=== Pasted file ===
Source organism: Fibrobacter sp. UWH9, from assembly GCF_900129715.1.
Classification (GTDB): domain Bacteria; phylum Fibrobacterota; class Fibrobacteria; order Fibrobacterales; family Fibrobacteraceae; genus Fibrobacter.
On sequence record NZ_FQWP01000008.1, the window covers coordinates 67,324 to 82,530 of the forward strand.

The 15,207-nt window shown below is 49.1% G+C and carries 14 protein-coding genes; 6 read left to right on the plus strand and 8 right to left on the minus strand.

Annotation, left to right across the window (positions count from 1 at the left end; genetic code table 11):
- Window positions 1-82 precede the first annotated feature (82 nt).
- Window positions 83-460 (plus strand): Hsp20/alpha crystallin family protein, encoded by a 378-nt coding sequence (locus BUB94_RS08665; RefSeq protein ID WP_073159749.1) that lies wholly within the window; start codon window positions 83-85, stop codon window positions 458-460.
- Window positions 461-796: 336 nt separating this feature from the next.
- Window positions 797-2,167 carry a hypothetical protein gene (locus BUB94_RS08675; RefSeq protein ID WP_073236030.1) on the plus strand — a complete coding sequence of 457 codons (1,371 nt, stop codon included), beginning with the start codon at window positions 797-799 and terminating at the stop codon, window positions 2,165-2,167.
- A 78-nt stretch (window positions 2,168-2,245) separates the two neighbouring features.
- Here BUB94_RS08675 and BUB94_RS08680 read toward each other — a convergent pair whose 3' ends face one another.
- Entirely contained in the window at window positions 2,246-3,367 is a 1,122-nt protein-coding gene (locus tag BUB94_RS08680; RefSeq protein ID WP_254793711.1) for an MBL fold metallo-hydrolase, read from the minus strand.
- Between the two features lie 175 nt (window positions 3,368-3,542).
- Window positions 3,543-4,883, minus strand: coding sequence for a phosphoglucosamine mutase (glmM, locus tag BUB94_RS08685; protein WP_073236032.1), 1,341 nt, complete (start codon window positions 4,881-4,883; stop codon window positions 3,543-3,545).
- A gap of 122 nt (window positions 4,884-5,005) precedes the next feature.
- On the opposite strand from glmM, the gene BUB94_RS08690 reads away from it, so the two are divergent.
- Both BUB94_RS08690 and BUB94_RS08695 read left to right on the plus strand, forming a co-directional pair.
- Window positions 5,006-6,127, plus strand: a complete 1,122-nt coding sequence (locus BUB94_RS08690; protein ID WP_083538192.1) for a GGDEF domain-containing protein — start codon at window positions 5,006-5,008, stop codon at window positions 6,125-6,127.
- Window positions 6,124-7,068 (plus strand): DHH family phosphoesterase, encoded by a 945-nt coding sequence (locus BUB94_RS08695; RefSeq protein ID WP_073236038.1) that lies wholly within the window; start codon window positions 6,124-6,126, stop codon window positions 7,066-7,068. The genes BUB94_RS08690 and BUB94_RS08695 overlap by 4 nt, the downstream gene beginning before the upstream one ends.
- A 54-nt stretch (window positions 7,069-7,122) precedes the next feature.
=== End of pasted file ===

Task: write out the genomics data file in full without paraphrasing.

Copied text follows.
Source organism: Fibrobacter sp. UWH9, from assembly GCF_900129715.1.
Classification (GTDB): domain Bacteria; phylum Fibrobacterota; class Fibrobacteria; order Fibrobacterales; family Fibrobacteraceae; genus Fibrobacter.
On sequence record NZ_FQWP01000008.1, the window covers coordinates 67,324 to 82,530 of the forward strand.

The 15,207-nt window shown below is 49.1% G+C and carries 14 protein-coding genes; 6 read left to right on the plus strand and 8 right to left on the minus strand.

Annotation, left to right across the window (positions count from 1 at the left end; genetic code table 11):
- Window positions 1-82 precede the first annotated feature (82 nt).
- Window positions 83-460 (plus strand): Hsp20/alpha crystallin family protein, encoded by a 378-nt coding sequence (locus BUB94_RS08665; RefSeq protein ID WP_073159749.1) that lies wholly within the window; start codon window positions 83-85, stop codon window positions 458-460.
- Window positions 461-796: 336 nt separating this feature from the next.
- Window positions 797-2,167 carry a hypothetical protein gene (locus BUB94_RS08675; RefSeq protein ID WP_073236030.1) on the plus strand — a complete coding sequence of 457 codons (1,371 nt, stop codon included), beginning with the start codon at window positions 797-799 and terminating at the stop codon, window positions 2,165-2,167.
- A 78-nt stretch (window positions 2,168-2,245) separates the two neighbouring features.
- Here BUB94_RS08675 and BUB94_RS08680 read toward each other — a convergent pair whose 3' ends face one another.
- Entirely contained in the window at window positions 2,246-3,367 is a 1,122-nt protein-coding gene (locus tag BUB94_RS08680; RefSeq protein ID WP_254793711.1) for an MBL fold metallo-hydrolase, read from the minus strand.
- Between the two features lie 175 nt (window positions 3,368-3,542).
- Window positions 3,543-4,883, minus strand: coding sequence for a phosphoglucosamine mutase (glmM, locus tag BUB94_RS08685; protein WP_073236032.1), 1,341 nt, complete (start codon window positions 4,881-4,883; stop codon window positions 3,543-3,545).
- A gap of 122 nt (window positions 4,884-5,005) precedes the next feature.
- On the opposite strand from glmM, the gene BUB94_RS08690 reads away from it, so the two are divergent.
- Both BUB94_RS08690 and BUB94_RS08695 read left to right on the plus strand, forming a co-directional pair.
- Window positions 5,006-6,127, plus strand: a complete 1,122-nt coding sequence (locus BUB94_RS08690; protein ID WP_083538192.1) for a GGDEF domain-containing protein — start codon at window positions 5,006-5,008, stop codon at window positions 6,125-6,127.
- Window positions 6,124-7,068 (plus strand): DHH family phosphoesterase, encoded by a 945-nt coding sequence (locus BUB94_RS08695; RefSeq protein ID WP_073236038.1) that lies wholly within the window; start codon window positions 6,124-6,126, stop codon window positions 7,066-7,068. The genes BUB94_RS08690 and BUB94_RS08695 overlap by 4 nt, the downstream gene beginning before the upstream one ends.
- A 54-nt stretch (window positions 7,069-7,122) precedes the next feature.